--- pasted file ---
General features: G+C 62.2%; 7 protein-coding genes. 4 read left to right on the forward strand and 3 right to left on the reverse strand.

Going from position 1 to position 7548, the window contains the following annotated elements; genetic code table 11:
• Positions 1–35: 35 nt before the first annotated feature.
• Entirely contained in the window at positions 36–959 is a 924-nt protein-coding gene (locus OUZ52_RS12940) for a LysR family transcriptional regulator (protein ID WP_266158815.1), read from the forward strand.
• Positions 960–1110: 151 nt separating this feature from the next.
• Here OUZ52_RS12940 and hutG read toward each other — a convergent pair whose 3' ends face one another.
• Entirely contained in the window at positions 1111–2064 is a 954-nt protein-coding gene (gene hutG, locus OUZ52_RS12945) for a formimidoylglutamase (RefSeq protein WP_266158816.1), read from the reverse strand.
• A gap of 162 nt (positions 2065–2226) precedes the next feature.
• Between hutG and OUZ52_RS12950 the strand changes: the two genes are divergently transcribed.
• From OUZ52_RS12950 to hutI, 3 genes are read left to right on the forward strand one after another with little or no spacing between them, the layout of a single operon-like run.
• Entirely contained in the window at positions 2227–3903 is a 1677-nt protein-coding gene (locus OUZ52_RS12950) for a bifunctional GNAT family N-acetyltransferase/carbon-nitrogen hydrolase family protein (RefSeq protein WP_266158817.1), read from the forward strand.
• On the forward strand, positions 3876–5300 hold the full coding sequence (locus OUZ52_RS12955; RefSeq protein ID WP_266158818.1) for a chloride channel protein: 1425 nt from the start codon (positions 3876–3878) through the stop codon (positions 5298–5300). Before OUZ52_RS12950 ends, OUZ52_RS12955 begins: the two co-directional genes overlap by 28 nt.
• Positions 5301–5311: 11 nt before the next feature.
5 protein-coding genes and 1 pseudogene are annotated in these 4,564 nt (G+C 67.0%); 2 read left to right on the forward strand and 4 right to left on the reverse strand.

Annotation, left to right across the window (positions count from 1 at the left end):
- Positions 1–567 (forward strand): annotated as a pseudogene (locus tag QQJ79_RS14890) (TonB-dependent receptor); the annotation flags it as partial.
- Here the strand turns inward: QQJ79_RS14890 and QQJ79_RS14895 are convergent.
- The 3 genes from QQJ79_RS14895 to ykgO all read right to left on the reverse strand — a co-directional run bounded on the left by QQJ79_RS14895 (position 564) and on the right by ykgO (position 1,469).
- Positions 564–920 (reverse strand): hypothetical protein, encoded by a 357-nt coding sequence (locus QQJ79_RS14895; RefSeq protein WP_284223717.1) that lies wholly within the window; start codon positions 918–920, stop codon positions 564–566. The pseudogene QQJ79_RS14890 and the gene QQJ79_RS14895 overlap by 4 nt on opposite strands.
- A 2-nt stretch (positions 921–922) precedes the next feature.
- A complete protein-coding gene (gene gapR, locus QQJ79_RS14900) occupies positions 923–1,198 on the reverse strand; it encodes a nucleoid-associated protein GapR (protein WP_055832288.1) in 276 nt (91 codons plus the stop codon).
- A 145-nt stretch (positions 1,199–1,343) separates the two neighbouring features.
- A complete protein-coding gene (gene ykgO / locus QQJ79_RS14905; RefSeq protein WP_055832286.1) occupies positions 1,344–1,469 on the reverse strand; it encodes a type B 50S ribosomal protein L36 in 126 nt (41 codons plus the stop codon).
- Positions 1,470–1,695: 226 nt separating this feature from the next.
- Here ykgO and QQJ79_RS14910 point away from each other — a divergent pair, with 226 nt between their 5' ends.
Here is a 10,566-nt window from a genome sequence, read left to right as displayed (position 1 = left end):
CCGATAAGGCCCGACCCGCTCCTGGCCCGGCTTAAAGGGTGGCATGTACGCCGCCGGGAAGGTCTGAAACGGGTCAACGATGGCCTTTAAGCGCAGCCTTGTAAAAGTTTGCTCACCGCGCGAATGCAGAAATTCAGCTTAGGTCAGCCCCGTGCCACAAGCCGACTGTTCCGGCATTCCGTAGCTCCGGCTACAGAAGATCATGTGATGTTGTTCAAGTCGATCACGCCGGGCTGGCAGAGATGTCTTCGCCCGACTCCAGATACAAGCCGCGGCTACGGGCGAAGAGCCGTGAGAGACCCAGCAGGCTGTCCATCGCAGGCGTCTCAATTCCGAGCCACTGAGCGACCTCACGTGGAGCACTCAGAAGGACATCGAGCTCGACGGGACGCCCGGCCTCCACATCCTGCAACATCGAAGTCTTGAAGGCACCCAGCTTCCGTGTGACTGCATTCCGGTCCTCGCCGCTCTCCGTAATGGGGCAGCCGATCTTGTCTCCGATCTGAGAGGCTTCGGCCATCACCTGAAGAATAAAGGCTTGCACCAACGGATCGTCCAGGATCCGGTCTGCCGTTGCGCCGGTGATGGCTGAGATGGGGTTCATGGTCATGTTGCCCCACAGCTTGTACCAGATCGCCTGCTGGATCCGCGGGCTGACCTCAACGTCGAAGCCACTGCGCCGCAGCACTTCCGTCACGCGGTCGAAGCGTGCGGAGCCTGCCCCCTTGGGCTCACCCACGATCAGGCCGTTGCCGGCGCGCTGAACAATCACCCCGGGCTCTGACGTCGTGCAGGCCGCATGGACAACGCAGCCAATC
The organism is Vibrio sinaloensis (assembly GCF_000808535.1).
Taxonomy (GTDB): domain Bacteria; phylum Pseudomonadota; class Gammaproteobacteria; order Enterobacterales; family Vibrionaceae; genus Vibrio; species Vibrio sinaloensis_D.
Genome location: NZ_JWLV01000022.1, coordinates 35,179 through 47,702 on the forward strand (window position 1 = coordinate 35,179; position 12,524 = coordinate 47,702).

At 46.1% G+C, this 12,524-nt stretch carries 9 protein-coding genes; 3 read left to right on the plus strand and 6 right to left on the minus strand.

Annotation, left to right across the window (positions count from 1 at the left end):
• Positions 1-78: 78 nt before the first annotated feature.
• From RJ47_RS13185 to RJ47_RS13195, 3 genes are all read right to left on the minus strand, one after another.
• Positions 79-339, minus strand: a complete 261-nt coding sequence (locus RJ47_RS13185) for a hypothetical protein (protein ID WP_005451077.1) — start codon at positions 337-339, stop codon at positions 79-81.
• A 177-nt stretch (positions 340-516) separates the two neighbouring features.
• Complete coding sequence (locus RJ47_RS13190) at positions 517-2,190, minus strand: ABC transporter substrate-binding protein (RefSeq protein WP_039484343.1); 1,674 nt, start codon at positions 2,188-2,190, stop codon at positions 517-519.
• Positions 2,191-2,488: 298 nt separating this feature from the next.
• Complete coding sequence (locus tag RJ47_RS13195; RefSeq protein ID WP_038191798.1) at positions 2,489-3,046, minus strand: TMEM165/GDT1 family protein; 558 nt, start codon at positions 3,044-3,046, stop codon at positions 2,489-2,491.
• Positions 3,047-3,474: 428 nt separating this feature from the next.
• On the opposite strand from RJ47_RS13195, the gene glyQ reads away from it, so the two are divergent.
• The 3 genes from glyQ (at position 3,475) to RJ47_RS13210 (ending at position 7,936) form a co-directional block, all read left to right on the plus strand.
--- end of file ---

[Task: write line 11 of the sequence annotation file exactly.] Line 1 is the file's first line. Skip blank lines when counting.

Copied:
• Entirely contained in the window at positions 2227–3903 is a 1677-nt protein-coding gene (locus OUZ52_RS12950) for a bifunctional GNAT family N-acetyltransferase/carbon-nitrogen hydrolase family protein (RefSeq protein WP_266158817.1), read from the forward strand.